United Kingdom Geography

United Kingdom Geography

The United Kingdom encompasses Great Britain (England, Scotland, and Wales) and Northern Ireland. Other territories such as the Channel Islands, Man and the Crown Colonies are also “de facto” part of the British State.


Britain is traditionally divided into a mountainous area to the north and west and a lowland area to the south and east. A boundary running from the mouth of the River Exe, in the southwest, to that of the Tees, in the northeast, is a stark expression of this division. But, in general, it can be understood that it is dominated by all rough hills and low mountains. In the northern part are the Ross Mountains, the Grampians, the Southern Uplands, and the Cheviot Mountains. In the western part are the Pennine mountains, the Cambrian or Cambrian mountains in Wales and Cornwall which are an extension of the Hercynian folding of Europe. The Scottish Highlands and the Ulster Mountains resemble the Caledonian folds that can be seen in the Scandinavian peninsula, covered by more recent materials, of volcanic and glacial origin. All these mountain ranges are not too high. Between the different mountain ranges there are sometimes narrow lower lands, such as the Lowlands (Scotland) or the Midlands (England). The plains or peneplain area is concentrated in the southeast of the island of Great Britain, being a continuation of the great plain of northern Europe. It is a sedimentary basin.


The rivers are rather short, but their flow is moderate which allows some navigation. They have some economic importance. The longest, with 354 km, and mighty in the country is the Severn River, which originates in Wales and also crosses England, then empties into the Atlantic Ocean through its estuary in the southwest of the country. It is also the largest river in England. Its main tributary is the Tern River. The second in length is the Thames, the river that is the longest in England, at 346 km, crosses London and empties into the North Sea. The Swale, English, a tributary of the river Ure, which in turn becomes the river Ouse; where the Ouse meets the Trent at Trent Falls (Faxfleet) and creates a large tidal estuary, the Humber. From here to the North Sea, it forms part of the boundary between East Yorkshire on the north shore and North Lincolnshire and North East Lincolnshire on the south shore. Although it is an estuary from the point of view of its formation, many maps describe it as the River Humber. There are also several Scottish rivers that flow into the North Sea: the Tay, which at 188 km is the longest in Scotland, flows into the Fjord of Tay); Spey (flows into the Moray Firth), Tweed and the Dee. The longest river in Northern Ireland is the Bann, which is 122 km long. The longest river in Wales is the Towy (in Welsh Tywi), 103 km long.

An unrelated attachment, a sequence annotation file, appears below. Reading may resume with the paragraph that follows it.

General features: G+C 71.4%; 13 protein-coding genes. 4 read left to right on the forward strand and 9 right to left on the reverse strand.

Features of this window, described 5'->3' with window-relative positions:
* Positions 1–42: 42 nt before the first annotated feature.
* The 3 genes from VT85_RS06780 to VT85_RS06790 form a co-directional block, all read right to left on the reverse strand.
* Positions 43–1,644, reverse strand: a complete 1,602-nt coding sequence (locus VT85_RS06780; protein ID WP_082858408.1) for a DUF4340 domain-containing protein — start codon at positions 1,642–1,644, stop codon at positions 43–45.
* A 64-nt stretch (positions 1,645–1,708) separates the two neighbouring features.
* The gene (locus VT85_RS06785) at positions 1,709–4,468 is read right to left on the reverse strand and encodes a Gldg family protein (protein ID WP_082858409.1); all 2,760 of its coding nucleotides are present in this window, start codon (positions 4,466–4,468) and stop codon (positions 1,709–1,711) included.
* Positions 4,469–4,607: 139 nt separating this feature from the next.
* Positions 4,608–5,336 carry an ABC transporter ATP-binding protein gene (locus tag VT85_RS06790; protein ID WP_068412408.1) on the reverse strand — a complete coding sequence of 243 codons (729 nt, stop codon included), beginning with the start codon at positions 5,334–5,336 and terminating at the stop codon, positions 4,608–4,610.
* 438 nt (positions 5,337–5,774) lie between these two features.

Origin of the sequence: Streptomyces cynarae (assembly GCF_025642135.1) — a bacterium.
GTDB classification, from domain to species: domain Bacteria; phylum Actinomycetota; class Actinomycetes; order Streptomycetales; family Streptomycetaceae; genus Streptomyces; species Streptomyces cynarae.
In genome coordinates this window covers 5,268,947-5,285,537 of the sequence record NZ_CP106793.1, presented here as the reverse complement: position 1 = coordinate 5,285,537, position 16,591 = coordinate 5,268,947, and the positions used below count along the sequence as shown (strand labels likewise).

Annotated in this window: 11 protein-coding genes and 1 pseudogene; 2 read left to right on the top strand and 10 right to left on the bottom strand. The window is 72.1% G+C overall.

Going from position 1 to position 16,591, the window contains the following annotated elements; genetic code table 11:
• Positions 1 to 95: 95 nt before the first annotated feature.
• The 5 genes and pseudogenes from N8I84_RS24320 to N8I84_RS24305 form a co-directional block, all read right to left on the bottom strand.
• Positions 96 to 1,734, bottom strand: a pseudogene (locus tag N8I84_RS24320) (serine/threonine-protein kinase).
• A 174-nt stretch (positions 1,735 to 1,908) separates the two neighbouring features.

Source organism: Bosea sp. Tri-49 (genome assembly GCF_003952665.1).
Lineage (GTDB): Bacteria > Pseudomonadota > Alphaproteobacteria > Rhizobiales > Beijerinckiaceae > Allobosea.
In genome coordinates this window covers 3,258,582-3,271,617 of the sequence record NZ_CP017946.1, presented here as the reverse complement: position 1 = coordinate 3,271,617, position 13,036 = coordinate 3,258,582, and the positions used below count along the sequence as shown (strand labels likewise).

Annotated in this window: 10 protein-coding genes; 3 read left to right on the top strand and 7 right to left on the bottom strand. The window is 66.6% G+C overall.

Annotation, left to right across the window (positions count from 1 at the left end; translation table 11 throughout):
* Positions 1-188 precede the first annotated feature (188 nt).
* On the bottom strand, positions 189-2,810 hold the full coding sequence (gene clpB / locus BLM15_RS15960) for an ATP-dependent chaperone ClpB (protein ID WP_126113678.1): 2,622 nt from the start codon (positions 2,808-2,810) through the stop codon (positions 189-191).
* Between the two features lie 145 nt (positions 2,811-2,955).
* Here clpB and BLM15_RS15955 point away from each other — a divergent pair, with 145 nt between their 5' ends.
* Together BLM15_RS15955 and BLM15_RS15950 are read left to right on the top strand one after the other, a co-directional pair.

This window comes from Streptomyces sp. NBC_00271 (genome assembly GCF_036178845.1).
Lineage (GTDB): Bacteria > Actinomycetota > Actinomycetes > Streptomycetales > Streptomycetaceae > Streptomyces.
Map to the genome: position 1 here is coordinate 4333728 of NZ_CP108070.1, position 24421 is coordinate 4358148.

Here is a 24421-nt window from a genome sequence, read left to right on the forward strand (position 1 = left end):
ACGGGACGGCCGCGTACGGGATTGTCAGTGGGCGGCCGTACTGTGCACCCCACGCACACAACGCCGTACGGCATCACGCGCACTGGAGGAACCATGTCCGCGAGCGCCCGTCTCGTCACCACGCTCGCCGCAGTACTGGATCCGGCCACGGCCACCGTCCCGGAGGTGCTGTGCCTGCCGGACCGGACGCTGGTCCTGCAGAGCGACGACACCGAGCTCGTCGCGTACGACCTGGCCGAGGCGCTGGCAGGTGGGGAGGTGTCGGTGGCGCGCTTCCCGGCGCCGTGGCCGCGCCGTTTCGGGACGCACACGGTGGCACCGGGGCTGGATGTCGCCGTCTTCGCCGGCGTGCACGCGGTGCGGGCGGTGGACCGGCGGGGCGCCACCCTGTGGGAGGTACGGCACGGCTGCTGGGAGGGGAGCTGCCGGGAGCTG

As a result of its industrial history, the UK has an extensive canal system, most of it built in the early years of the Industrial Revolution, before the rise of competition for railways. The UK also has numerous reservoirs and marshes for storing drinking water and industry. Hydropower generation is quite limited, providing less than 2% of British electricity mainly from the Scottish Highlands.

Lakes abound in Scotland, where they are called lochs, with another famous region, the Lake District in north-east England. The largest lakes in the United Kingdom, according to their countries, are:

  • Northern Ireland: Lough Neagh (381.74 km²)
  • Scotland: Loch Lomond (71.12 km²)
  • England: Windermere (14.74 km²)
  • Wales: Bala Lake (in Welsh, Llyn Tegid; 4.84 km²)

The deepest lake in the UK is Loch Morar with a maximum depth of 309 meters. Loch Ness (Loch Ness) is the second, with 228 meters of depth. The deepest lake in England is Wast Water, which drops to 79 meters.


It belongs to the maritime, oceanic and temperate climate. The southwest winds prevail over the North Atlantic current, so the severity of the climate is moderated. It is influenced by the Gulf Stream (The Gulf Stream).

More than half of the days it is cloudy. The cloudiness is extreme and the rainfall is abundant. Scotland is the wettest country every month of the year, except for May, June and December, when it rains the most in Wales. The rainiest month is January, with an average of 170.5 mm. Scotland is also the cloudiest country throughout the year, apart from June and July when there are more clouds in Northern Ireland. Fogs are frequent in cities.

According to bridgat.com, British weather is highly variable and can go very quickly from a cold, rainy day to a sunny day in just a few hours. It also varies quite a bit according to height and regions. The contrasts are mainly due to the oceanic winds, which soften the temperatures.

United Kingdom Geography